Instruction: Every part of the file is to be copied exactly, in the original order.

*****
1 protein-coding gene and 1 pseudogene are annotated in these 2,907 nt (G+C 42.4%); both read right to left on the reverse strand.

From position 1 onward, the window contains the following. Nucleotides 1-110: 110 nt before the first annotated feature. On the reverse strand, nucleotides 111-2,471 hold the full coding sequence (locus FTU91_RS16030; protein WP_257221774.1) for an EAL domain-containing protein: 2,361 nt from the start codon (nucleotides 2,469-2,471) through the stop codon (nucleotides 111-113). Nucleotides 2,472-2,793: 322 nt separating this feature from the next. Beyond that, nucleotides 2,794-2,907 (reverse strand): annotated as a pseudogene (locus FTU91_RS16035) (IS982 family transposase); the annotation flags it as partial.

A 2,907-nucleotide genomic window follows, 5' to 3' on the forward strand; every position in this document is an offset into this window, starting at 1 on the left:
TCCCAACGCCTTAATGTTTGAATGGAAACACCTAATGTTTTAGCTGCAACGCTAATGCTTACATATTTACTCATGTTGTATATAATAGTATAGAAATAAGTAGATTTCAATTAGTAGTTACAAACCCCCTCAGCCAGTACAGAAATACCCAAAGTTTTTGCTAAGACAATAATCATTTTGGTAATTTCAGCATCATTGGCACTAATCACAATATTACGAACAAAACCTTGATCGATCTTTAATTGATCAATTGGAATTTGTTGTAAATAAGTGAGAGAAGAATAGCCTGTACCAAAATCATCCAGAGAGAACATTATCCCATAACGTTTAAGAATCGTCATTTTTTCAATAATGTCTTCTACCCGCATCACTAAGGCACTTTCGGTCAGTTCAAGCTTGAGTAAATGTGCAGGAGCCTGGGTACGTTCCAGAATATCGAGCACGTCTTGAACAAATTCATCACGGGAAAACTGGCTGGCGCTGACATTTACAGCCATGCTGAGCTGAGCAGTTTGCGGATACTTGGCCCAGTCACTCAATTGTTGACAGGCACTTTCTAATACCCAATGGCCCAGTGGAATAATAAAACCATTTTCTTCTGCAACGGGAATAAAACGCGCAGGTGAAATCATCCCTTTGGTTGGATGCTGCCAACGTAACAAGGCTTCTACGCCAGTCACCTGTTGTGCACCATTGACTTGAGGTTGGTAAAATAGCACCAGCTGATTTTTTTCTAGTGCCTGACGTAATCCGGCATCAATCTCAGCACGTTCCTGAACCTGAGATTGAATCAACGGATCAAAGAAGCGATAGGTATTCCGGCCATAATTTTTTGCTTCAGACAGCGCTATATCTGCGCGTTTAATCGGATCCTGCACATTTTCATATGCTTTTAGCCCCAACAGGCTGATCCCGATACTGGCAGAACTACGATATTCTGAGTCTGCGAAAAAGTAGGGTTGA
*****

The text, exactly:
1 protein-coding gene and 1 pseudogene are annotated in these 2,907 nt (G+C 42.4%); both read right to left on the reverse strand.

From position 1 onward, the window contains the following. Nucleotides 1-110: 110 nt before the first annotated feature. On the reverse strand, nucleotides 111-2,471 hold the full coding sequence (locus FTU91_RS16030; protein WP_257221774.1) for an EAL domain-containing protein: 2,361 nt from the start codon (nucleotides 2,469-2,471) through the stop codon (nucleotides 111-113). Nucleotides 2,472-2,793: 322 nt separating this feature from the next. Beyond that, nucleotides 2,794-2,907 (reverse strand): annotated as a pseudogene (locus FTU91_RS16035) (IS982 family transposase); the annotation flags it as partial.

A 2,907-nucleotide genomic window follows, 5' to 3' on the forward strand; every position in this document is an offset into this window, starting at 1 on the left:
TCCCAACGCCTTAATGTTTGAATGGAAACACCTAATGTTTTAGCTGCAACGCTAATGCTTACATATTTACTCATGTTGTATATAATAGTATAGAAATAAGTAGATTTCAATTAGTAGTTACAAACCCCCTCAGCCAGTACAGAAATACCCAAAGTTTTTGCTAAGACAATAATCATTTTGGTAATTTCAGCATCATTGGCACTAATCACAATATTACGAACAAAACCTTGATCGATCTTTAATTGATCAATTGGAATTTGTTGTAAATAAGTGAGAGAAGAATAGCCTGTACCAAAATCATCCAGAGAGAACATTATCCCATAACGTTTAAGAATCGTCATTTTTTCAATAATGTCTTCTACCCGCATCACTAAGGCACTTTCGGTCAGTTCAAGCTTGAGTAAATGTGCAGGAGCCTGGGTACGTTCCAGAATATCGAGCACGTCTTGAACAAATTCATCACGGGAAAACTGGCTGGCGCTGACATTTACAGCCATGCTGAGCTGAGCAGTTTGCGGATACTTGGCCCAGTCACTCAATTGTTGACAGGCACTTTCTAATACCCAATGGCCCAGTGGAATAATAAAACCATTTTCTTCTGCAACGGGAATAAAACGCGCAGGTGAAATCATCCCTTTGGTTGGATGCTGCCAACGTAACAAGGCTTCTACGCCAGTCACCTGTTGTGCACCATTGACTTGAGGTTGGTAAAATAGCACCAGCTGATTTTTTTCTAGTGCCTGACGTAATCCGGCATCAATCTCAGCACGTTCCTGAACCTGAGATTGAATCAACGGATCAAAGAAGCGATAGGTATTCCGGCCATAATTTTTTGCTTCAGACAGCGCTATATCTGCGCGTTTAATCGGATCCTGCACATTTTCATATGCTTTTAGCCCCAACAGGCTGATCCCGATACTGGCAGAACTACGATATTCTGAGTCTGCGAAAAAGTAGGGTTGA